Reverse a list

Bob Sneidar bobsneidar at
Mon Feb 16 11:06:06 EST 2015

The For Each form is also quite handy as it eliminates the need for stuffing some variables in the process. As mentioned in past threads, the one downside is that you *MUST* not change the contents of the source data (and I think the each variable as well) as doing so will corrupt what ends up in the each variable.

The reason for this (and the reason this form works so fast) is that LC takes the actual contents of what you are parsing, and goes through it one time, creating memory pointers at the delimiters. Other repeat forms will have to search through the variable on each iteration and find the next delimit point. Find line 1, find line 2, etc.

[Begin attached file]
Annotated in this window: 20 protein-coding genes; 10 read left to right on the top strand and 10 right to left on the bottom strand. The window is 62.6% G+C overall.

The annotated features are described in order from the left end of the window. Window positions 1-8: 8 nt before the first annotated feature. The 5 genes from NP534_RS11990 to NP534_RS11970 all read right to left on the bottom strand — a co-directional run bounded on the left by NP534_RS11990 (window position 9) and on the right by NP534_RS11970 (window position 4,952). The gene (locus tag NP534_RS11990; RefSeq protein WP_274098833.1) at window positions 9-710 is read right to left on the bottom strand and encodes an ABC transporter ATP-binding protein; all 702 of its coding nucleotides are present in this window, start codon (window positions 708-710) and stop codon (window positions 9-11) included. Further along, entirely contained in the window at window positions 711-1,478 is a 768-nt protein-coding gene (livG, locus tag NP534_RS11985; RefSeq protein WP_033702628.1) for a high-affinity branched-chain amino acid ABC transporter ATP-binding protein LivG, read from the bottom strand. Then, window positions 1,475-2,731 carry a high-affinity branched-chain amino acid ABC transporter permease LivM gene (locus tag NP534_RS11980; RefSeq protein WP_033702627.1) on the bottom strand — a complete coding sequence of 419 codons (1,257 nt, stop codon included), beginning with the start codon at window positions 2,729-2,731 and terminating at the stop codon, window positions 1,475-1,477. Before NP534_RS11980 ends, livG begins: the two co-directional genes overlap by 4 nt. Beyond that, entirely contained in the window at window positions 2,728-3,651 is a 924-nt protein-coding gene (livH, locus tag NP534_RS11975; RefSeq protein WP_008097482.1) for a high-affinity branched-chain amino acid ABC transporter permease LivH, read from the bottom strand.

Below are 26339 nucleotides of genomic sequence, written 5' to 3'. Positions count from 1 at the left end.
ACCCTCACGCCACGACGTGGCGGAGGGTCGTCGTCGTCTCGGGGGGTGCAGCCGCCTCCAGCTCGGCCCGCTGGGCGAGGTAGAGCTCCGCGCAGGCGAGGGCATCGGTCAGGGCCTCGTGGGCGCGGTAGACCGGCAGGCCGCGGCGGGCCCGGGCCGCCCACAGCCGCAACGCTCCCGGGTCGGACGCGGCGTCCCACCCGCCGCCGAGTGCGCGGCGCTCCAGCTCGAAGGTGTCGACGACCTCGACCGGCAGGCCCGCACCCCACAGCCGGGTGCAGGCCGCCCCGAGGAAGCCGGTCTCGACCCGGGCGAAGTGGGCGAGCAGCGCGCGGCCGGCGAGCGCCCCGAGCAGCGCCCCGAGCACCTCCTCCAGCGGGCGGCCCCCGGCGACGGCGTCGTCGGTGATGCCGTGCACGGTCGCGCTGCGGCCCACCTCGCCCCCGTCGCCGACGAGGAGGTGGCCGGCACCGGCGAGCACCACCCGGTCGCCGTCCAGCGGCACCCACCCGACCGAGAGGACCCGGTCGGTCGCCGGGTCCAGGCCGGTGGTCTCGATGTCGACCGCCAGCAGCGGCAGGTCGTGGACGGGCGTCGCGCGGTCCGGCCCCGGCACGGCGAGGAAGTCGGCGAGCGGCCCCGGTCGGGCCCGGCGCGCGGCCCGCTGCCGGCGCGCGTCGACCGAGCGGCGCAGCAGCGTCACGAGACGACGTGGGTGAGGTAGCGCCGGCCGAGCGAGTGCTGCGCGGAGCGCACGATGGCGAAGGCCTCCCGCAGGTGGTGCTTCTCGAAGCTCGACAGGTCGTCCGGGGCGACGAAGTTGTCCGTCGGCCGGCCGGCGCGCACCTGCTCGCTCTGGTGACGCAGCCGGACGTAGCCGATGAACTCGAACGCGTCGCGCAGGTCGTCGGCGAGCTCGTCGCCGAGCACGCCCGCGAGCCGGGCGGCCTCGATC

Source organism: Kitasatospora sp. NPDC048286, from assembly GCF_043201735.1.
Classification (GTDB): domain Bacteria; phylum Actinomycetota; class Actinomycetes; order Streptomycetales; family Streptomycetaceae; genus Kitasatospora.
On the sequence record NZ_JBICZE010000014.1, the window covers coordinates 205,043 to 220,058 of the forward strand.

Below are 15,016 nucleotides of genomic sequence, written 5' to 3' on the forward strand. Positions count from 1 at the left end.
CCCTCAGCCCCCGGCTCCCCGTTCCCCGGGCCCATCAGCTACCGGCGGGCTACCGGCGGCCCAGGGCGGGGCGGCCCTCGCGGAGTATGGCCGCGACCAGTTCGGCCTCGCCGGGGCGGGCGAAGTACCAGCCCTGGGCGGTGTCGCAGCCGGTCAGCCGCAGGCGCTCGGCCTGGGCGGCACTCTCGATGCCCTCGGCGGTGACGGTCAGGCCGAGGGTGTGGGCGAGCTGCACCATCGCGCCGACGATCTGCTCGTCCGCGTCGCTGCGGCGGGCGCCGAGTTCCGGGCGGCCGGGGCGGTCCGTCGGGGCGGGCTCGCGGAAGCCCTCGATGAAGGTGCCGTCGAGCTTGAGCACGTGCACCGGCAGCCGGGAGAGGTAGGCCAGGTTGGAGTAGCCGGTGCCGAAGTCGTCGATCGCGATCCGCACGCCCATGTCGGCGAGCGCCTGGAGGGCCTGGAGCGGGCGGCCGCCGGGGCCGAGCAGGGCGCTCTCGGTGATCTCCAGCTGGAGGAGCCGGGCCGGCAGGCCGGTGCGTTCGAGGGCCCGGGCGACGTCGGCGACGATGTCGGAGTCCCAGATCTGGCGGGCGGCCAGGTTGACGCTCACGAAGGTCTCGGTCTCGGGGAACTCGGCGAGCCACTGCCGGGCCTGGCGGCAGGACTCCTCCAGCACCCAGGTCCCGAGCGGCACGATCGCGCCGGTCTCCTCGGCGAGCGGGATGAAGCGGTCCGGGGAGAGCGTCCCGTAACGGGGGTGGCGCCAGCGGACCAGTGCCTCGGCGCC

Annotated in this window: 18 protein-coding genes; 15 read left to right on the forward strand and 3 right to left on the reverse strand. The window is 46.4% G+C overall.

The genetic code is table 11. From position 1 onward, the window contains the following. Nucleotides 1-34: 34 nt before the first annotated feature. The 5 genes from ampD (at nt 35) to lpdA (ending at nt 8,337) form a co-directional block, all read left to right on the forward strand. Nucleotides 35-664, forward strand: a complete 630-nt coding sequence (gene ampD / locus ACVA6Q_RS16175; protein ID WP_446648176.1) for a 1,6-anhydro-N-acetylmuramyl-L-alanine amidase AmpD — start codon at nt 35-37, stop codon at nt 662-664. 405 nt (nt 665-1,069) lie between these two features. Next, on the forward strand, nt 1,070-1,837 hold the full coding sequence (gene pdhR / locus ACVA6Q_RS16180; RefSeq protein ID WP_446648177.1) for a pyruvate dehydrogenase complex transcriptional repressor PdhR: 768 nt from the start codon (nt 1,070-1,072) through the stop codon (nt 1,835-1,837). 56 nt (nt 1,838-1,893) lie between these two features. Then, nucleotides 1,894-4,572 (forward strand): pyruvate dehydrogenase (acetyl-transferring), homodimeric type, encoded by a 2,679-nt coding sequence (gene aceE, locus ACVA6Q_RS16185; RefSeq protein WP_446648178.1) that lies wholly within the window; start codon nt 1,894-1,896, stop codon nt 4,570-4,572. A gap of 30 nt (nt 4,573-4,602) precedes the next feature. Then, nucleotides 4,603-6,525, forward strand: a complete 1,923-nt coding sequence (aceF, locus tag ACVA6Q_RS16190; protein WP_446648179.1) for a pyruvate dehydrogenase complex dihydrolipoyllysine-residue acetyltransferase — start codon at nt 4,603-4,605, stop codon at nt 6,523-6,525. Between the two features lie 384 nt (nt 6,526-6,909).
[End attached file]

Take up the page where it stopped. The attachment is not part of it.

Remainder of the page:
Since the data you are parsing has an index of memory pointers, you can imagine the hell that would ensue if all of a sudden you change the contents of that data. The pointers will no longer be valid, and in fact it is highly likely that LC will alter the memory location of the parsed data, so that your pointers will now point at random noise.

Bob S

On Feb 14, 2015, at 15:00 , Richard Gaskin <ambassador at<mailto:ambassador at>> wrote:

The Dictionary entry for "repeat" notes that the "for each" form is much faster than "with".

> and how come this is the first time I remember EVER hearing about this
> difference?

Good question.  This comes up in the forums and/or this list almost every month or so.

The speed difference will vary according to the size of each line and the size of the lines, but "order of magnitude" is usually a pretty fair minimal expectation for the speed boost with this.

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